This business model is already big and keeps growing. In fact: “In the United States, cooperatives control about 80 per cent of dairy production. In Brazil, they account for 40 per cent of the country’s agricultural GDP. And in Kenya, cooperatives have cornered 95 per cent of the cotton market.” However, it doesn’t always mean that it accounts for more production being done by the co-ops. In the developed countries, a big chunk of the food market is still in the hands of the corporations, whose economy of scale model and focus on profits, leads to the creation of more waste.
Farmers’ co-ops were created in order to take advantage of the economy of scale model. Many researches have shown that small farmers acting alone weren’t able to take advantage of the opportunities that the market was providing them. On the other hand, small farmers that acted in groups were able to succeeded.
So what are the differences between co-ops and big corporations? Both are organized as corporations, but the IOFs (Investor Owned Firms) of companies are mostly focused on profit-maximization objectives, while the cooperatives are focused on maximizing the benefits generated for their members. Usually the cooperatives are created in situations when IOFs believe that a given cooperation won’t be profitable or when IOFs provide services at disadvantageous conditions to the farmers.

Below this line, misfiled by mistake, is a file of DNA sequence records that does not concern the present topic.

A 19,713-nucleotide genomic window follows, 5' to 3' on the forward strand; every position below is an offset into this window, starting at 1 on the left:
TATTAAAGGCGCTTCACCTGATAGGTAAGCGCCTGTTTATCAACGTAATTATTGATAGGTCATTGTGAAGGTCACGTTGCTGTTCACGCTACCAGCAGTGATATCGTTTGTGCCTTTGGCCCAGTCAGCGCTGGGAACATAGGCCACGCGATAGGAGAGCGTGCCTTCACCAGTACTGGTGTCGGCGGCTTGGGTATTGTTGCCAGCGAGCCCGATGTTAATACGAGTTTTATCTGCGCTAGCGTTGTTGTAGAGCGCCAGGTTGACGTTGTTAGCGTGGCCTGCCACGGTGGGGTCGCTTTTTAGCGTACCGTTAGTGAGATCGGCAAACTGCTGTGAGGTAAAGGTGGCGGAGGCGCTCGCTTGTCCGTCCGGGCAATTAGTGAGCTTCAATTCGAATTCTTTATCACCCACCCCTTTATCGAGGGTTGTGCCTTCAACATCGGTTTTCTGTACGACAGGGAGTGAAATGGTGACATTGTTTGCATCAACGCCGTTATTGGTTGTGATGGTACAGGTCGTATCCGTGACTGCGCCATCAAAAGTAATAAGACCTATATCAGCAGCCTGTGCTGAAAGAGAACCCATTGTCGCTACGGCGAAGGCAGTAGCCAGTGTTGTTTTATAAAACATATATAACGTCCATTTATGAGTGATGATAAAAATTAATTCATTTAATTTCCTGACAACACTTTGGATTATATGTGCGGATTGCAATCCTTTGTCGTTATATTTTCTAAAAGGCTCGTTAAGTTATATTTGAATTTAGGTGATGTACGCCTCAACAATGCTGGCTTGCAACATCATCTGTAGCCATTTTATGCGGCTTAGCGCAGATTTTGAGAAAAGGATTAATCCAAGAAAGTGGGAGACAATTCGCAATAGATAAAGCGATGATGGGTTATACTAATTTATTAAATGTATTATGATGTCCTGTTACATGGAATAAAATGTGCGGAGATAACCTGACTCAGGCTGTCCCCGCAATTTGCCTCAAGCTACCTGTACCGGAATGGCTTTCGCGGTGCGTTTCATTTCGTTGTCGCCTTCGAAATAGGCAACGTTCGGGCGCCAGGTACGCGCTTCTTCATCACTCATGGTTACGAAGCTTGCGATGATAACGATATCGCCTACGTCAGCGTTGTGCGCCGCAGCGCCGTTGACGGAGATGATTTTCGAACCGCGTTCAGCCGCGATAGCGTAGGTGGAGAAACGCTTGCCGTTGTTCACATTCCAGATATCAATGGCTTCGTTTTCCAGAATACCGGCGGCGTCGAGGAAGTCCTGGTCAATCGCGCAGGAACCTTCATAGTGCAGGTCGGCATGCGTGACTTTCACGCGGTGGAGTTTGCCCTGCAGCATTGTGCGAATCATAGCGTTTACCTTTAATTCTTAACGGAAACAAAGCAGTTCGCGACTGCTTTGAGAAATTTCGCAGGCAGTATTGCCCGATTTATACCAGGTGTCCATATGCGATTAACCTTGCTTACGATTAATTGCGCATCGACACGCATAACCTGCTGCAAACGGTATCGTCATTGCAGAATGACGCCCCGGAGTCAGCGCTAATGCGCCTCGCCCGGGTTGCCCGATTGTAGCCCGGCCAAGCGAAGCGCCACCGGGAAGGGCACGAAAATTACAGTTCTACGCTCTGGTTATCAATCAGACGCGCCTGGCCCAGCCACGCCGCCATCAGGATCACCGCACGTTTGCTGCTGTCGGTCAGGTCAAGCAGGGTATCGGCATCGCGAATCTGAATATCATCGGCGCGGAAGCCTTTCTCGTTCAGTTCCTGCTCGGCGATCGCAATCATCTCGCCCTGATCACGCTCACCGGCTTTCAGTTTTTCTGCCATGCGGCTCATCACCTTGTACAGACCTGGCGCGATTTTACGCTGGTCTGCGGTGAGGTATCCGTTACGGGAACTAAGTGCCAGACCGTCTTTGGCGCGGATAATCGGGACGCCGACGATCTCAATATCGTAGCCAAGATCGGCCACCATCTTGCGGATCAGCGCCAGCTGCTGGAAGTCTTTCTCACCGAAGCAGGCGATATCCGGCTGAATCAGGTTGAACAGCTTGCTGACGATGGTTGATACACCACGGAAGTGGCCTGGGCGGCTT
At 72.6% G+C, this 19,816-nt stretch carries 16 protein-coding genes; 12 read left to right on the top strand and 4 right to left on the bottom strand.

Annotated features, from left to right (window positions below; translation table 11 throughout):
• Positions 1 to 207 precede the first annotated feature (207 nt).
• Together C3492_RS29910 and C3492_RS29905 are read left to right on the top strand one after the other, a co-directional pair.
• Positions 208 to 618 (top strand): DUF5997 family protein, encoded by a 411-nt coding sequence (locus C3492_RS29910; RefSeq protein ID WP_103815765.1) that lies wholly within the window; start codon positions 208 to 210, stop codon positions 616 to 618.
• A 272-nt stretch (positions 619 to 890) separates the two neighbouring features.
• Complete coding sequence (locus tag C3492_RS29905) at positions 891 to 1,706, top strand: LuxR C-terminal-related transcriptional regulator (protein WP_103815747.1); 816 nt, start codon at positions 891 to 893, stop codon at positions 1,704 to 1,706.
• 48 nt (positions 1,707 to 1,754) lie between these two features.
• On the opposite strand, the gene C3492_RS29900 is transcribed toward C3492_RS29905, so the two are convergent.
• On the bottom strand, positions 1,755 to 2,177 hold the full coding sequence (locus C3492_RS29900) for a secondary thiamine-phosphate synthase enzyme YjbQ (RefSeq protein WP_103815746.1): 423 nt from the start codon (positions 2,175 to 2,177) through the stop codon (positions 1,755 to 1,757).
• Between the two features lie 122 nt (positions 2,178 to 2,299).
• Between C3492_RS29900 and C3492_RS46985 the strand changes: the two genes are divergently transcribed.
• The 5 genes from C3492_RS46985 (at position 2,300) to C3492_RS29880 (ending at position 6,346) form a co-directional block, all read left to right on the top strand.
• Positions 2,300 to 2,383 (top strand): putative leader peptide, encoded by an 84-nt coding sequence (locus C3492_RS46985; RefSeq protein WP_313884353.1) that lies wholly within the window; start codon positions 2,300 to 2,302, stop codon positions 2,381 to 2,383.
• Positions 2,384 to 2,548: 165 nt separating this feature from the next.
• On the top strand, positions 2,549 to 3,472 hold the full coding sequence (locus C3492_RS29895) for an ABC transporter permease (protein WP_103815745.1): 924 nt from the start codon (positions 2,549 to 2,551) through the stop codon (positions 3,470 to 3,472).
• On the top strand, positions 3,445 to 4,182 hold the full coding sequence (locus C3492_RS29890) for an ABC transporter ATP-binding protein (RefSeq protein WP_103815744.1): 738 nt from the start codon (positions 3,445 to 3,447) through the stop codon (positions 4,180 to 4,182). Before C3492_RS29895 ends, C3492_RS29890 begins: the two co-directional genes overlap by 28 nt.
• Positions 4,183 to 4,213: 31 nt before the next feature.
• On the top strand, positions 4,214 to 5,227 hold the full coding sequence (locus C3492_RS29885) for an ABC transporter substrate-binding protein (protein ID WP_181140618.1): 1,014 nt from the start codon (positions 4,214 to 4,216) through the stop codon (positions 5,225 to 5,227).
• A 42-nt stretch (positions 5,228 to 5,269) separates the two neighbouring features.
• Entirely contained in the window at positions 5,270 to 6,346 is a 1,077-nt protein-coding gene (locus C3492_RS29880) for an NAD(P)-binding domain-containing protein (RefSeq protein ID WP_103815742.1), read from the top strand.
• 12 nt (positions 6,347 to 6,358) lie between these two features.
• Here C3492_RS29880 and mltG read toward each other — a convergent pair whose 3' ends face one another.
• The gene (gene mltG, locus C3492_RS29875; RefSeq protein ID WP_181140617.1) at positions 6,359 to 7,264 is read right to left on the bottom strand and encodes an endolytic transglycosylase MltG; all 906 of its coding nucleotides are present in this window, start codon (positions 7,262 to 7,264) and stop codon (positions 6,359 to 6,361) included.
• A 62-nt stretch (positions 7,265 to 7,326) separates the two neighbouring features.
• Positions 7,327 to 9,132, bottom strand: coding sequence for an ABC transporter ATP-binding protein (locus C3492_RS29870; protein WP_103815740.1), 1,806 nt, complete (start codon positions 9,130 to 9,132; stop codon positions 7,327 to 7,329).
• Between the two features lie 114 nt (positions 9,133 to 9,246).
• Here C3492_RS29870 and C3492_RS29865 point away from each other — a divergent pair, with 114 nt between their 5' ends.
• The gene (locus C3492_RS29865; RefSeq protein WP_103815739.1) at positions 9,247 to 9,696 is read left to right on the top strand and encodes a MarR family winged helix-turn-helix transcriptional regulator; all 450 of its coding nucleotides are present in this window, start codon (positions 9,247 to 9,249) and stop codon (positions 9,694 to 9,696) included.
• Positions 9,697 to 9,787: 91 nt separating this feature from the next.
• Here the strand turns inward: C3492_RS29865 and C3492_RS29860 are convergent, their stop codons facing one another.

The most common motivation for creating a co-op, is the ability of farmers to pool together their resources and production. As it was mentioned before, it is aligned with the concept of economies of scale. In many situations small farmers can’t afford the needed tools for production. Being a member of a cooperative allow them to “share” 4 things:
- Machinery – it is always expensive and this way farmers can share big machinery amongst each other.
- Marketing – a small farmer would never have means to use marketing as a form of getting clients.
- Manufacturing means – small farmers will are able to easily transport their produce to the markets.
- Credit union – small farmers, especially in developing countries do not have access to credits. By creating co-ops this option can be open to them.
If you want to learn a little bit more about this topic, please watch a short video about it.
by Piotr Wielezynski